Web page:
Fidel Castro, the Cuban revolutionary and former political leader who governed the Republic of Cuba for 47 years as prime minister from 1959 to 1976 and then as president from 1976 to 2006, died last week.
While I don’t agree with all that Castro did, his death for me was not a happy moment. I look at the total picture of what his life and leadership accomplished.
There is a reason why he is vilified in the U.S. and yet remains a huge hero throughout the Third World. Castro’s legacy outside the United States is important.
Castro fought against U.S. imperialism for more than 50 years, instituting the best health care, child immunization and literacy systems in the Western Hemisphere (surpassing the U.S. and Canada), exporting doctors to countries in need all over the globe (the Bush administration turned down his offer to send medical teams to New Orleans during Hurricane Katrina), and he was an unrepentant advocate of the poor. It is no surprise that millions mourned his passing.
Castro helped create one of the highest literacy rates in his country because the country invested more in its educational system than they do in their prison system, which we do not do in United States even though we’re fully capable of doing that. Castro was viewed as a hero who stood up to the United States and assisted Marxist guerrillas and revolutionary governments around the world.
Cuba’s involvement in Africa started with its support of Algeria’s liberation struggle against France, then moved to the Congo, now the Democratic Republic of Congo (DRC). In 1964, Castro sent his personal emissary, Che Guevara, on a three-month visit to a number of African countries.
In the 1970s, Castro sent Cuban troops to Angola to support a left-wing government over the initial objections of Russia. Castro also provided military training and other forms of assistance to South Africans.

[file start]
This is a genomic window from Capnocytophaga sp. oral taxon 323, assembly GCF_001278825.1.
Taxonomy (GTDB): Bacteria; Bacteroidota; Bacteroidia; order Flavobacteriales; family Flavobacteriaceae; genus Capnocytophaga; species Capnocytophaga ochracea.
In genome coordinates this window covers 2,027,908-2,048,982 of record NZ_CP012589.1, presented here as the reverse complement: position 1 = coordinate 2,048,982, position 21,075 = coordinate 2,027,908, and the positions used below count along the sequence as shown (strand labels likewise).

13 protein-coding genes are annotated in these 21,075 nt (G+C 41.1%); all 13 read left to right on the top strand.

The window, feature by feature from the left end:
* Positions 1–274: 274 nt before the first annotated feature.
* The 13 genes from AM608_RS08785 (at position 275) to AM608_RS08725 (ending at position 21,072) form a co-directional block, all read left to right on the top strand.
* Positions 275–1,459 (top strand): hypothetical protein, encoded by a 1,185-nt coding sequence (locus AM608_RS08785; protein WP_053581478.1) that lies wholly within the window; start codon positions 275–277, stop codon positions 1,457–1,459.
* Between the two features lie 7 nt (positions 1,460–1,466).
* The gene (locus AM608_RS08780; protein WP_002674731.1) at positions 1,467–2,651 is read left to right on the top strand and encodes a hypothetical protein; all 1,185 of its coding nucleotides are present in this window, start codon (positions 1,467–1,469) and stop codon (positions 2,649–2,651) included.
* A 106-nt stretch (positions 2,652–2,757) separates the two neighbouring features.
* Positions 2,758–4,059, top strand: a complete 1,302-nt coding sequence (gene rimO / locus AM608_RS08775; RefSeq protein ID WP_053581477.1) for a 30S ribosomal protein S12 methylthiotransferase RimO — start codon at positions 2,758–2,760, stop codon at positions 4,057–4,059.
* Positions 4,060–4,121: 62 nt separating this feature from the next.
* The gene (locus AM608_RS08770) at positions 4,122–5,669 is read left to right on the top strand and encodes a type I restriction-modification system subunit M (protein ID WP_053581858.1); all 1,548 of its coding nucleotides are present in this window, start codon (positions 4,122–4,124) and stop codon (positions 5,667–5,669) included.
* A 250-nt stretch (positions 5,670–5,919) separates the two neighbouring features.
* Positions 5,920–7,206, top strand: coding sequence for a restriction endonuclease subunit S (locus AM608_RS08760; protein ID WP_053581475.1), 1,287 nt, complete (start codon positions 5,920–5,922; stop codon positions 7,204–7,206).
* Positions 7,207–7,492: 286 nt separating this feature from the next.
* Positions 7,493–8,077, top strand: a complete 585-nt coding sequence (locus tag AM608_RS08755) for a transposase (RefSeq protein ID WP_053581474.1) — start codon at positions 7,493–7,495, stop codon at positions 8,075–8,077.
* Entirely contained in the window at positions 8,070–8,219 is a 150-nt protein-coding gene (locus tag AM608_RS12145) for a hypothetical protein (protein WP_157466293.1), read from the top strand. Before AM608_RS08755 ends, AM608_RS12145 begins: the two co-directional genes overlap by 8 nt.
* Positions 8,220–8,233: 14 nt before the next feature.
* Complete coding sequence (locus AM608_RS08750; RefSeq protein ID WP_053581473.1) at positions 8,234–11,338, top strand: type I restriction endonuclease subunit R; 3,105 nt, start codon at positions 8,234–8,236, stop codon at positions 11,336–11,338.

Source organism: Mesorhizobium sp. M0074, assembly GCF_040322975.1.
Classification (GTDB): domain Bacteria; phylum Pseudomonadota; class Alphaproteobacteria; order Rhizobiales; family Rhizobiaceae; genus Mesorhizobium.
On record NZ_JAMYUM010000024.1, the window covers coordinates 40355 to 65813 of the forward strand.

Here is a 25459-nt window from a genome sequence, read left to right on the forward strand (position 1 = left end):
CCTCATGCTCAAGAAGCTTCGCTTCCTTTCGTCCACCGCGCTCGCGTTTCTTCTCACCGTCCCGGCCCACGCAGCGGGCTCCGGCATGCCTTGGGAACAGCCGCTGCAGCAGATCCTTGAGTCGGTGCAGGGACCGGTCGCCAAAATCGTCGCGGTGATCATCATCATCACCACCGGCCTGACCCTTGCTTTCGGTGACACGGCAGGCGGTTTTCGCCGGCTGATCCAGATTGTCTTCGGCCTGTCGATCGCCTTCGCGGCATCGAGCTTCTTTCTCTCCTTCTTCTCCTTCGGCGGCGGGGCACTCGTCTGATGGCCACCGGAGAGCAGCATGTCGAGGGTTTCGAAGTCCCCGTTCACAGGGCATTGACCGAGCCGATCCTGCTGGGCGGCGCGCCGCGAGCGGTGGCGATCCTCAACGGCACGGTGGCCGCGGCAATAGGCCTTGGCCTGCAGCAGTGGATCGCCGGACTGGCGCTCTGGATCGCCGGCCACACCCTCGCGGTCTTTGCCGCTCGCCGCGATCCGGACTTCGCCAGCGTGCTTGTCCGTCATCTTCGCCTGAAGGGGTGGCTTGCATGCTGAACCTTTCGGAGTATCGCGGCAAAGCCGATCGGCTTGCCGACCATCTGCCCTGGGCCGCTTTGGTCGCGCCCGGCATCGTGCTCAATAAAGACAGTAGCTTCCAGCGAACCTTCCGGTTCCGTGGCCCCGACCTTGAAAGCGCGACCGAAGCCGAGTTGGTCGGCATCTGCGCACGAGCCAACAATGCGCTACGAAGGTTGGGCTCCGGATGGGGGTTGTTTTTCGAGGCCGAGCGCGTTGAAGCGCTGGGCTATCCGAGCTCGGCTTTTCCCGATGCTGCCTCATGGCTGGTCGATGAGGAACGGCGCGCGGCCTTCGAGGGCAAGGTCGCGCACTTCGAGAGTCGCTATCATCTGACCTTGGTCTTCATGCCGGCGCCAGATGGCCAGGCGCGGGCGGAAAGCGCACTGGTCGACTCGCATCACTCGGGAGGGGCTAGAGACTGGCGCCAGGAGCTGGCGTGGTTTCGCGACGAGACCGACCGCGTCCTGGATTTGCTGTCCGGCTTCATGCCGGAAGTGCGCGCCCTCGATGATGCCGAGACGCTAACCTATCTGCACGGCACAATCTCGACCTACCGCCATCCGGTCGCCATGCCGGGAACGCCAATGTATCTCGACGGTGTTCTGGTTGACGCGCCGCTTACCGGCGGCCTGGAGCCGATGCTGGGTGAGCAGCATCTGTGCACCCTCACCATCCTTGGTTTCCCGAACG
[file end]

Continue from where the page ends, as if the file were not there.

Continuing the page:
From the moment Angola achieved independence in 1974, the military might of the apartheid South African state was turned to overthrowing the Angolan government. Angola survived in large part because Cuba sent its soldiers to give their lives for the freedom of the people of Angola, Namibia and South Africa.
In the Battle of Cuito Cuanavale in Angola, which lasted from 1987 to 1988 and was one of the largest battles on African soil, Castro committed thousands of elite Cuban troops to fight for freedom.
That battle demolished the apartheid regime’s military ambitions and paved the way for the peace accord mediated by the United States and signed in 1988. It’s now widely recognized as a major turning point in the fight against the racist regime that controlled South Africa at that time.
The Cubans defeated a U.S.-supported proxy force of the South African apartheid army and Angolan “rebels.” These instances were the first times South Africa’s army was defeated, a humbling experience that the apartheid regime’s white generals still, in retirement, find hard to believe.